Bob Gray

Bob Gray,
who died last month, started his newspaper career as a 17-year-old
messenger for his home city Glasgow’s Daily Record. After weeks of
serving up tea and carting around papers to staff, he was asked to
write his first story on 6 February 1958 – the front-page splash on
Manchester United’s plane crash tragedy. The library had only a
oneparagraph cutting about the team and Bob was the only person in the
office who knew about English football. The editor read Bob’s story and
offered him a job there and then.

Bob never did anything by
halves for the rest of his career. After the Record he worked on the
Daily Mirror in London and the Scottish Daily Express in Glasgow –
where, at 25, he became the youngest night editor on a British national

In 1966 he was head-hunted by Derek Webster to join
the Daily Mirror subs team in Manchester and rose to become chief
sub-editor three years later, at the age of 29.

In 1976 Bob moved
to the city’s Great Ancoats Street where he worked as Then in 1978 he
became the first chief sub of the new Daily Star in Manchester, quickly
moving on to the back bench.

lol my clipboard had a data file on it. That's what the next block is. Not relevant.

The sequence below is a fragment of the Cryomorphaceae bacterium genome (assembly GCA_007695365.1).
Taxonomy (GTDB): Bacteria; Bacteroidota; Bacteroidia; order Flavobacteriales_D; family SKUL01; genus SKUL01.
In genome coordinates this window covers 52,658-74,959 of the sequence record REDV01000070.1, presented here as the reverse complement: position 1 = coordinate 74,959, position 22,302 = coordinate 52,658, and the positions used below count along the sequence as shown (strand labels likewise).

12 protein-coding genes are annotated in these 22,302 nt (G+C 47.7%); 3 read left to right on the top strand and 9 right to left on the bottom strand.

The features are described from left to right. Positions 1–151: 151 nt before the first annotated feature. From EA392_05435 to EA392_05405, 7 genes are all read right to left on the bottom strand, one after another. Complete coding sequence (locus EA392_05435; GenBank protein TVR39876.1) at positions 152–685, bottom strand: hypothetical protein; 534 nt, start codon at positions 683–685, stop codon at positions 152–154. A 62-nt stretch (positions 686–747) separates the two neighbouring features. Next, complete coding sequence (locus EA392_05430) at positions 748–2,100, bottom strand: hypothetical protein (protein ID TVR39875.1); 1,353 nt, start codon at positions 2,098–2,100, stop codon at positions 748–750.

Bob opted out of nationals for
several years in the late 1980s and 1990s, working at the Blackpool
Evening Gazette and later becoming group editor of the Citizen
newspapers based in his adopted home town of St Annes, Lancashire.

1997 Bob lost his beloved first wife Audrie to cancer. He found love
again with Karen and the couple were married in 2000. For the past five
years Bob was a proud stepdad to Karen’s two sons, Richard, 15, and
Robert, 11.

Bob, who had a fine singing voice, was a renowned
party-giver and genial host, and few gatherings escaped without him
giving them a splendid rendition of his beloved Flower of Scotland.

2002, when the Daily Star launched its Sunday edition and moved its
national subbing operation from London to Preston, Lancashire, he was
brought in as a capable pair of hands.

Bob died peacefully at
home on 31 October, aged 64, following a five-month battle against
cancer. His funeral was held on 9 November at St Cuthbert’s Church in
Lytham, Lancashire.

By Helen Moss, Steve Henry and Sally Fowler

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